Lasse Hallstrom’s A Dog’s Purpose came in behind expectations over the weekend with a debut of $18.3 million from 3,058 theaters at the North American box office after being dogged by controversy over a leaked video showing a canine in distress on the set of the film.
M. Night Shyamalan’s sleeper hit Split fell a scant 36 percent in its second weekend to $26.3 million for a domestic total of $78 million. The horror film easily stayed No. 1 for Blumhouse and Universal.
Amblin Entertainment and Walden Media partnered on A Dog’s Purpose, with Universal handling distribution and marketing. The filmmakers and production companies, along with producer Gavin Polone, have said the video was highly edited and dispute allegations of abuse.
While the film’s debut is a solid opening in terms of financials — it cost a net $22 million to make — it had been tracking to open in the $24 million range before the video was published by TMZ, prompting calls of a boycott from PETA. Box-office observers believe A Dog’s Purpose, rated PG, was hurt by the video, noting that major markets including New York, San Francisco and Washington, D.C., under-indexed.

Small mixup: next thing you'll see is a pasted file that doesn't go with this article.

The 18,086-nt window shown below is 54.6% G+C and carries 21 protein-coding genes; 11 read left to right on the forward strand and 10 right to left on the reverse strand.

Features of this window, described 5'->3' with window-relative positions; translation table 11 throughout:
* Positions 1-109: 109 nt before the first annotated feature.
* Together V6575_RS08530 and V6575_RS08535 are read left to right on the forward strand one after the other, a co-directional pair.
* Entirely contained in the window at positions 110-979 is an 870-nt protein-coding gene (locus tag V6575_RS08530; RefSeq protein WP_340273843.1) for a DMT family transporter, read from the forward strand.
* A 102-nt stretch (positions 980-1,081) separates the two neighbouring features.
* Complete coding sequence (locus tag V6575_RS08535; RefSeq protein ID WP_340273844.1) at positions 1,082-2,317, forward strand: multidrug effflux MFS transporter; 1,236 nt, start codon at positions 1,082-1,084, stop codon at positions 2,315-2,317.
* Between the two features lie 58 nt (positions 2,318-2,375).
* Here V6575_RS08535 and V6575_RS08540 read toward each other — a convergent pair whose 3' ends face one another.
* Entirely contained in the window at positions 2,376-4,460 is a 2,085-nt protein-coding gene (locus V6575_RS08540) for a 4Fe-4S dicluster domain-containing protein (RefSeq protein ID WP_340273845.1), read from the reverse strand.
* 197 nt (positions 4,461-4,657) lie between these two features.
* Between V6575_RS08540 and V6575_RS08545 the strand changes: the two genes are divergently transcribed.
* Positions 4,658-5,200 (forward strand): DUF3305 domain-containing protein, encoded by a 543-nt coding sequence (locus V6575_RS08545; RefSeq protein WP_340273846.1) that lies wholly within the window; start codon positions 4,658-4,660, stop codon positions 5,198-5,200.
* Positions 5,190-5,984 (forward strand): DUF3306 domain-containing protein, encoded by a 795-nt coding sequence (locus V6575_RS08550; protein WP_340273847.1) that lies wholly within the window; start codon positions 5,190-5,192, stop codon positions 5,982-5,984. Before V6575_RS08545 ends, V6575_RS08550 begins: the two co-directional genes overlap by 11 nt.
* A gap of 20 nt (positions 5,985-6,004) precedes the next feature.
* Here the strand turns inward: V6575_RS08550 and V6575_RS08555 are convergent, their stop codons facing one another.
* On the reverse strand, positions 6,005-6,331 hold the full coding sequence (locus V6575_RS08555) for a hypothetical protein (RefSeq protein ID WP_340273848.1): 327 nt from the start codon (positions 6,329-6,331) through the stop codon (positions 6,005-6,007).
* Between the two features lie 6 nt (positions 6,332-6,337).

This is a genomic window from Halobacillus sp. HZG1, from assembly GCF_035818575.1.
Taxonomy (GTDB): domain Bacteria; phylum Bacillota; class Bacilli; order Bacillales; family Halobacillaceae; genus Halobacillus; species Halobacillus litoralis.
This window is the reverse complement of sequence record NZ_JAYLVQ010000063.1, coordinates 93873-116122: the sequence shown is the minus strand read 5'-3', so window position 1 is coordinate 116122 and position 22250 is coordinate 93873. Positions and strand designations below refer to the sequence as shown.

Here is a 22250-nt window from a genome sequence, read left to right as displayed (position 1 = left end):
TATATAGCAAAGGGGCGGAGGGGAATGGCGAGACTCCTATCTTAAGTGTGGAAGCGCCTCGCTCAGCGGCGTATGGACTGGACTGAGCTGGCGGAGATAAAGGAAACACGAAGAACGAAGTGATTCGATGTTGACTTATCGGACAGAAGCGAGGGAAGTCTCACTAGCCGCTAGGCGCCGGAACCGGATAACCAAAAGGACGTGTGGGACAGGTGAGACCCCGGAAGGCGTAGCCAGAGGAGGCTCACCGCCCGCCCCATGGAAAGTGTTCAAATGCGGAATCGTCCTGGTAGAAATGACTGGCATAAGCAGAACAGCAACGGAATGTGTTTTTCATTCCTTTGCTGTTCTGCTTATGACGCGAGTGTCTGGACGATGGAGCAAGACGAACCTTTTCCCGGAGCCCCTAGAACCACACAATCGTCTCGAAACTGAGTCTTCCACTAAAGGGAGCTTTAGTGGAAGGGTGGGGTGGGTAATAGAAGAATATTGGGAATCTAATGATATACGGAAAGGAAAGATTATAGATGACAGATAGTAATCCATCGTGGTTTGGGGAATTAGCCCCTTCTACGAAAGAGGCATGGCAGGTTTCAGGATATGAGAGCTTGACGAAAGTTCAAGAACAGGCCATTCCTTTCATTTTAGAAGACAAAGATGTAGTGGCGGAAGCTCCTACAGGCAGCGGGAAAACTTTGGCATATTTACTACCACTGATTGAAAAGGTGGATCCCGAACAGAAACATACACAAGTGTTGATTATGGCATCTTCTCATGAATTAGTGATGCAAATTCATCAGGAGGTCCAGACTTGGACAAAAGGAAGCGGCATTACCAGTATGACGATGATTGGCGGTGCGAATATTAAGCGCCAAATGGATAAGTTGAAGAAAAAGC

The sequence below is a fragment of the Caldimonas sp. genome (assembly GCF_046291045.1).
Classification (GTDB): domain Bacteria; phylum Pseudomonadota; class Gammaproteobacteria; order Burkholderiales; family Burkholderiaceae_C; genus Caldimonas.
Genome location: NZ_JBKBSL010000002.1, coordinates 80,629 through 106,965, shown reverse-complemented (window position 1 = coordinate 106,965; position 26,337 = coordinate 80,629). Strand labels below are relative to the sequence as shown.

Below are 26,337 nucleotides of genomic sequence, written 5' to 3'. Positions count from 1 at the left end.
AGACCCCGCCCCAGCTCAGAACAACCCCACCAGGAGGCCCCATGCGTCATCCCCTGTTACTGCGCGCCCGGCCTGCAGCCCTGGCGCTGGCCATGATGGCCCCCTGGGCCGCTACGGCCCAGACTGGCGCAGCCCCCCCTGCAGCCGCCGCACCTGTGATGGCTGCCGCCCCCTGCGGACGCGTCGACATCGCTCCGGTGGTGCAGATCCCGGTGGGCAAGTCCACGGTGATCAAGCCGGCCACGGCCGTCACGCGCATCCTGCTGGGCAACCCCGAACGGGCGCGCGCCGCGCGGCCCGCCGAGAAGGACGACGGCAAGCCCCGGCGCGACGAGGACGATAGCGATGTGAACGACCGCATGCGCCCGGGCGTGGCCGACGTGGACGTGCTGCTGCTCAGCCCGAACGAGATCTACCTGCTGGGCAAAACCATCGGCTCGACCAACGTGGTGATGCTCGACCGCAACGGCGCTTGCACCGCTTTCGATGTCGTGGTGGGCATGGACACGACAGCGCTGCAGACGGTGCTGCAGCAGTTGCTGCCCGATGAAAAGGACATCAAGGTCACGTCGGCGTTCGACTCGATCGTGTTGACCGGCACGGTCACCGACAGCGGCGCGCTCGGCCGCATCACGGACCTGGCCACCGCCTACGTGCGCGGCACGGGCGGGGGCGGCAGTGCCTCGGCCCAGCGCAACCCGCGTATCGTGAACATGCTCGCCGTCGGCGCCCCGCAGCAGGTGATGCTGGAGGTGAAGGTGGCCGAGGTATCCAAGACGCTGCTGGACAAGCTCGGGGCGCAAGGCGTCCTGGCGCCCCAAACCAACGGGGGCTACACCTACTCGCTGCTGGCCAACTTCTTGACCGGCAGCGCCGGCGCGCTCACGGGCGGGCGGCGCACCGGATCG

The film, appealing to pet lovers of all ages, earned an A CinemaScore, fueling hopes for strong word of mouth. In terms of other animal-themed live-action movies, A Dog’s Purpose opened not far behind 2006’s Eight Below ($20.2 million), the 2000 pic 102 Dalmatians ($19.9 million) and 2011’s Dolphin Tale ($19 million), not accounting for inflation. It opened ahead of 2002’s Snow Dogs ($17.8 million) and 2009’s Hotel for Dogs ($17 million). At the other end of the spectrum, box-office hit Marley and Me barked to a $36 million opening over Christmas 2008.
Lion has earned a total $19.8 million to date. Among other films landing a best picture nom, Manchester by the Sea (Amazon/Raodside) earned a pleasing $2 million from 1,168 theaters for a domestic total of $41.5 million, followed by Arrival (Paramount) with $1.5 million from 1,221 theaters for a total $97.3 million; Moonlight (A24) with $1.5 million from 1,104 theaters for a total $17 million; and Fences (Paramount) with $1.4 million from 808 theaters for a total $50.8 million.
At the specialty box office, Iranian director Asghar Farhadi’s Oscar nominated The Salesman scored the top location average of the weekend for any film when opening to $71,071 from three theaters for a location average of $23,690. The movie debuted in New York and Los Angeles just as the filmmaker said he wouldn’t attend the Oscar ceremony because of President Donald Trump’s travel ban.